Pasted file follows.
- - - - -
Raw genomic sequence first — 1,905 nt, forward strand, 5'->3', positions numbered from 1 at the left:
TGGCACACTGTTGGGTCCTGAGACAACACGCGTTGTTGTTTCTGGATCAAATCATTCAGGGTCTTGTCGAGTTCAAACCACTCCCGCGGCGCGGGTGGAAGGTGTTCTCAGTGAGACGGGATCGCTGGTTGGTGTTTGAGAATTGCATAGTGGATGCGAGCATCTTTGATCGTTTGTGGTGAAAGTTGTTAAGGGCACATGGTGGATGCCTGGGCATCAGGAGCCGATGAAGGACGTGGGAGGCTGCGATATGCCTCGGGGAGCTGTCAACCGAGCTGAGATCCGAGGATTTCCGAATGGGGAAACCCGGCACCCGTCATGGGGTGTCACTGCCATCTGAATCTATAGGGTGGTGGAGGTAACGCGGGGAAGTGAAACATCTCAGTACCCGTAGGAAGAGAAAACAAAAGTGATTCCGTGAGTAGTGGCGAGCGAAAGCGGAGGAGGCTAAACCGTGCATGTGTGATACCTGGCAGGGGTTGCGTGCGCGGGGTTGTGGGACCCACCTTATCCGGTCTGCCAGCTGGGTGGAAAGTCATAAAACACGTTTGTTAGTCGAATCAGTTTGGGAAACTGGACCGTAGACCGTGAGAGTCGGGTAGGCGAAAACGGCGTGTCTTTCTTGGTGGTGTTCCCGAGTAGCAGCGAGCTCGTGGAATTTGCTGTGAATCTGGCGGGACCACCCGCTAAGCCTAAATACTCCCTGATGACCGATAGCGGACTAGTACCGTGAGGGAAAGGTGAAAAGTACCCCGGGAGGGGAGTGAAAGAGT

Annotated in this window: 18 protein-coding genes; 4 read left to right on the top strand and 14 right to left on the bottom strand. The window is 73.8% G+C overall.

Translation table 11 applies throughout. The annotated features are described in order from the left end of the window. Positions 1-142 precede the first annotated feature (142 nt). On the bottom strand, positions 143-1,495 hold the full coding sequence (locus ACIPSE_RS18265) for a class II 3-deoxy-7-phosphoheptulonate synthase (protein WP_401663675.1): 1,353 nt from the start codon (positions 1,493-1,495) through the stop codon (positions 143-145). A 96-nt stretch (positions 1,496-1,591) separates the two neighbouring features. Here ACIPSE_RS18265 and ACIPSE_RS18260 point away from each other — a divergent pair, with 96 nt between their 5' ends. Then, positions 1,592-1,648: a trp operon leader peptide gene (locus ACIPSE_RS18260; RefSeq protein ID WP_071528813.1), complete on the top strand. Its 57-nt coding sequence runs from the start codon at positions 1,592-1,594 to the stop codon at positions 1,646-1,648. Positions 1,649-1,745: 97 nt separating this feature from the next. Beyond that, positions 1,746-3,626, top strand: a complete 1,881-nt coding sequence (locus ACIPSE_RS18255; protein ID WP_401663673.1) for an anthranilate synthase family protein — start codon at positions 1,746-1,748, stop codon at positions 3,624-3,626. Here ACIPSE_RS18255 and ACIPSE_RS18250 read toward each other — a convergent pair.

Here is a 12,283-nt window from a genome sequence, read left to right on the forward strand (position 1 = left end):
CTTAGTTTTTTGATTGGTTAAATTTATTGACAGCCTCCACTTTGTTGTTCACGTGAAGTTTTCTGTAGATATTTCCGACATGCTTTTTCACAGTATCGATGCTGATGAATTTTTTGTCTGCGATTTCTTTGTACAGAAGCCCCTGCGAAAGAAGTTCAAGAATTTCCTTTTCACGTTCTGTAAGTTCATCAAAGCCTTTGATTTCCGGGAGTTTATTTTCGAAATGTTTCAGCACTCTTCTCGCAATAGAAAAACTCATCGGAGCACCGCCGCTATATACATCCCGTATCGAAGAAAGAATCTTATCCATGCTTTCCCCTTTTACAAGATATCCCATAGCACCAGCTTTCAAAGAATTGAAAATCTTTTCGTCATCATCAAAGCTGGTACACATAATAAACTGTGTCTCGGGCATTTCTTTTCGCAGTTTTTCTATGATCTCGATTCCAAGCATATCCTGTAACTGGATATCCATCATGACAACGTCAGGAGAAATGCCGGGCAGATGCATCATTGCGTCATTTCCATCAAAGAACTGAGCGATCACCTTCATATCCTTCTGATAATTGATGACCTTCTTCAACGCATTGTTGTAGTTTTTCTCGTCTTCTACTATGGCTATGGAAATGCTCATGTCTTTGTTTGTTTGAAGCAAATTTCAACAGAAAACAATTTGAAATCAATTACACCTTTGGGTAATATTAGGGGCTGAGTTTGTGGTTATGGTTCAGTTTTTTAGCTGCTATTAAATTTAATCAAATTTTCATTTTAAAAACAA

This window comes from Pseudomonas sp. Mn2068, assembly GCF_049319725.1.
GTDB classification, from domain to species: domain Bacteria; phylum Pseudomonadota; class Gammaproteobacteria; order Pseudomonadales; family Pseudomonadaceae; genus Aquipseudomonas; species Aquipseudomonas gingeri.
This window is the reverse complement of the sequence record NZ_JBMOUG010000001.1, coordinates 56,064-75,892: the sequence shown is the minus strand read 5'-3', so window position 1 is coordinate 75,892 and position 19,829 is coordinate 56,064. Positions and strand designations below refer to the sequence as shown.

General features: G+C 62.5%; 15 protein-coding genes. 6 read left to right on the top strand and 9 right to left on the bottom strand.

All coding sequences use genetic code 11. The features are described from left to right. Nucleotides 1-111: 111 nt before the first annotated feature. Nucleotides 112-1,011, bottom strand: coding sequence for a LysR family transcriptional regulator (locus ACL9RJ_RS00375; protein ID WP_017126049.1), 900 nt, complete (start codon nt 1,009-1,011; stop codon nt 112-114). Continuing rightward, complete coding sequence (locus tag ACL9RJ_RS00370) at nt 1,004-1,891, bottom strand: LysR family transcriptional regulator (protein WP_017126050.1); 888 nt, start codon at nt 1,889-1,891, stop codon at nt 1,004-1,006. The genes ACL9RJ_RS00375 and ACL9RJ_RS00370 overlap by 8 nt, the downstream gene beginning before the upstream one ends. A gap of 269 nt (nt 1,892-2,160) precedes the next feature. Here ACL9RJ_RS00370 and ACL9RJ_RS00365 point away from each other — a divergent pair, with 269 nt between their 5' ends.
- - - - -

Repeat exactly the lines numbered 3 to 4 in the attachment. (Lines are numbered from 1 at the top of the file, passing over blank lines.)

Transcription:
Annotated in this window: 18 protein-coding genes; 4 read left to right on the top strand and 14 right to left on the bottom strand. The window is 73.8% G+C overall.

Translation table 11 applies throughout. The annotated features are described in order from the left end of the window. Positions 1-142 precede the first annotated feature (142 nt). On the bottom strand, positions 143-1,495 hold the full coding sequence (locus ACIPSE_RS18265) for a class II 3-deoxy-7-phosphoheptulonate synthase (protein WP_401663675.1): 1,353 nt from the start codon (positions 1,493-1,495) through the stop codon (positions 143-145). A 96-nt stretch (positions 1,496-1,591) separates the two neighbouring features. Here ACIPSE_RS18265 and ACIPSE_RS18260 point away from each other — a divergent pair, with 96 nt between their 5' ends. Then, positions 1,592-1,648: a trp operon leader peptide gene (locus ACIPSE_RS18260; RefSeq protein ID WP_071528813.1), complete on the top strand. Its 57-nt coding sequence runs from the start codon at positions 1,592-1,594 to the stop codon at positions 1,646-1,648. Positions 1,649-1,745: 97 nt separating this feature from the next. Beyond that, positions 1,746-3,626, top strand: a complete 1,881-nt coding sequence (locus ACIPSE_RS18255; protein ID WP_401663673.1) for an anthranilate synthase family protein — start codon at positions 1,746-1,748, stop codon at positions 3,624-3,626. Here ACIPSE_RS18255 and ACIPSE_RS18250 read toward each other — a convergent pair.